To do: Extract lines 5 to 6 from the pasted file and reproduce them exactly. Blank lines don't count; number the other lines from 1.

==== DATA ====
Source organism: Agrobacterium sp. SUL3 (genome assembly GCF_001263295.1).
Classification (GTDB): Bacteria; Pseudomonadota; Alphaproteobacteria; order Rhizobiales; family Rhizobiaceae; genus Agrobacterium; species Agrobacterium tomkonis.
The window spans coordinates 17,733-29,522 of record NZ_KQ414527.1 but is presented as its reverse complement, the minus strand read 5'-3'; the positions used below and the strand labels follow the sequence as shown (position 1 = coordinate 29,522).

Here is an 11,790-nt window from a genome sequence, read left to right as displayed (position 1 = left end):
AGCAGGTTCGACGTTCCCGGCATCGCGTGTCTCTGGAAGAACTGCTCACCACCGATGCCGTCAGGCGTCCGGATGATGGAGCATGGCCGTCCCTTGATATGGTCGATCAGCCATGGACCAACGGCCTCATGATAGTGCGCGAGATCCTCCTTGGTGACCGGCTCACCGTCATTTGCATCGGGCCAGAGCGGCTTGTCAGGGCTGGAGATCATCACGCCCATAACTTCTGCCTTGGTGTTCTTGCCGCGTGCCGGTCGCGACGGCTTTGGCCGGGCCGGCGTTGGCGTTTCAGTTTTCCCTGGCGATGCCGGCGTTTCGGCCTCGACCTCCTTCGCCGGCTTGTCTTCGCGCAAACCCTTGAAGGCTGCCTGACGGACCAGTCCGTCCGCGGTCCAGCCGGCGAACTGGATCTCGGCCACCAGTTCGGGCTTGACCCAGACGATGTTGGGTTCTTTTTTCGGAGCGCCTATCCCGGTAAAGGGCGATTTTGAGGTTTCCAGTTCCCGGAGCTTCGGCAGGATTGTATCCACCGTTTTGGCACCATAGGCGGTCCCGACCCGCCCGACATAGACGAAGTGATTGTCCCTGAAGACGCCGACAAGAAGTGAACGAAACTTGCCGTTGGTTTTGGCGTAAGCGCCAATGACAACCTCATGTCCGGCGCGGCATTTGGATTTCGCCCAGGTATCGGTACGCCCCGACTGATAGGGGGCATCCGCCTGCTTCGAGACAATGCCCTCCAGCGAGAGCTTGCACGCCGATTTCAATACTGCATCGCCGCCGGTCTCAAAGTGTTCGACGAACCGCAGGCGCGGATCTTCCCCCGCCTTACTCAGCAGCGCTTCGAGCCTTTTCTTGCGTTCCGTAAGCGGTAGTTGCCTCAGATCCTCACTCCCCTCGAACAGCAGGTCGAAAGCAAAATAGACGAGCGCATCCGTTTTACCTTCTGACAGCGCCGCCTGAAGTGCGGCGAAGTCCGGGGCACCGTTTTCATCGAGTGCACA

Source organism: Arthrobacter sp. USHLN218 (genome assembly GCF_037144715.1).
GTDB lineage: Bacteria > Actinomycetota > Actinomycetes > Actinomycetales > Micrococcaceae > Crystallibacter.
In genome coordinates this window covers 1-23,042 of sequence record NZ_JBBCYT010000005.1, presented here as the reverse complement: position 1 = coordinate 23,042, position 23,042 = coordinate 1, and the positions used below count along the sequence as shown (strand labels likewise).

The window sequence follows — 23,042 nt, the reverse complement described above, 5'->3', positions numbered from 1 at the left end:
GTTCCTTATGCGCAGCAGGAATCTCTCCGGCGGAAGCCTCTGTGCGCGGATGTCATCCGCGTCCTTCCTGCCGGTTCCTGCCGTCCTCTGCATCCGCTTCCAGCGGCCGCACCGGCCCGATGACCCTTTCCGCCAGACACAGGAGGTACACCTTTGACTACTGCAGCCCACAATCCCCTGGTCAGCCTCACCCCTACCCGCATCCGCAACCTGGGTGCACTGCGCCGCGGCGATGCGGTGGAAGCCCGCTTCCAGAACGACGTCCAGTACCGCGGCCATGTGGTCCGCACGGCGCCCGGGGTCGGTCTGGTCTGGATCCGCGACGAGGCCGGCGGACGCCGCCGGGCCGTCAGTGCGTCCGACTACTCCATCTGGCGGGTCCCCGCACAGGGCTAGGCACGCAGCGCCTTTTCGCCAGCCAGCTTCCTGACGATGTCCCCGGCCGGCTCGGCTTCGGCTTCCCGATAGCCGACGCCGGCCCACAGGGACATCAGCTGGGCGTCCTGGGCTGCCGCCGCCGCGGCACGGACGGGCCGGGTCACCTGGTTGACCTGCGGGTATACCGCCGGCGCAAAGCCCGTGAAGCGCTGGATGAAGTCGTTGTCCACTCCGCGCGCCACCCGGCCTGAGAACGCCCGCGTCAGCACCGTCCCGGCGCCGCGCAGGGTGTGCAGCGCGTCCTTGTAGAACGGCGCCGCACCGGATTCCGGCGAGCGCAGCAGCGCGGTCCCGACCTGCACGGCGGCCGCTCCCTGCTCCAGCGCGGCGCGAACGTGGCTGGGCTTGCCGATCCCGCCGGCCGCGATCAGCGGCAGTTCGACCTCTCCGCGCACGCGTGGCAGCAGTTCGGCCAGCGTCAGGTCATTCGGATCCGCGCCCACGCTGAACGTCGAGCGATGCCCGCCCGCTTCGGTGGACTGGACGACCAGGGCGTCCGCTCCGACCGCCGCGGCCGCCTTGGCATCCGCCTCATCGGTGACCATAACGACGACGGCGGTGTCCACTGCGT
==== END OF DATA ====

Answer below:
AGCAGGTTCGACGTTCCCGGCATCGCGTGTCTCTGGAAGAACTGCTCACCACCGATGCCGTCAGGCGTCCGGATGATGGAGCATGGCCGTCCCTTGATATGGTCGATCAGCCATGGACCAACGGCCTCATGATAGTGCGCGAGATCCTCCTTGGTGACCGGCTCACCGTCATTTGCATCGGGCCAGAGCGGCTTGTCAGGGCTGGAGATCATCACGCCCATAACTTCTGCCTTGGTGTTCTTGCCGCGTGCCGGTCGCGACGGCTTTGGCCGGGCCGGCGTTGGCGTTTCAGTTTTCCCTGGCGATGCCGGCGTTTCGGCCTCGACCTCCTTCGCCGGCTTGTCTTCGCGCAAACCCTTGAAGGCTGCCTGACGGACCAGTCCGTCCGCGGTCCAGCCGGCGAACTGGATCTCGGCCACCAGTTCGGGCTTGACCCAGACGATGTTGGGTTCTTTTTTCGGAGCGCCTATCCCGGTAAAGGGCGATTTTGAGGTTTCCAGTTCCCGGAGCTTCGGCAGGATTGTATCCACCGTTTTGGCACCATAGGCGGTCCCGACCCGCCCGACATAGACGAAGTGATTGTCCCTGAAGACGCCGACAAGAAGTGAACGAAACTTGCCGTTGGTTTTGGCGTAAGCGCCAATGACAACCTCATGTCCGGCGCGGCATTTGGATTTCGCCCAGGTATCGGTACGCCCCGACTGATAGGGGGCATCCGCCTGCTTCGAGACAATGCCCTCCAGCGAGAGCTTGCACGCCGATTTCAATACTGCATCGCCGCCGGTCTCAAAGTGTTCGACGAACCGCAGGCGCGGATCTTCCCCCGCCTTACTCAGCAGCGCTTCGAGCCTTTTCTTGCGTTCCGTAAGCGGTAGTTGCCTCAGATCCTCACTCCCCTCGAACAGCAGGTCGAAAGCAAAATAGACGAGCGCATCCGTTTTACCTTCTGACAGCGCCGCCTGAAGTGCGGCGAAGTCCGGGGCACCGTTTTCATCGAGTGCACA

Source organism: Arthrobacter sp. USHLN218 (genome assembly GCF_037144715.1).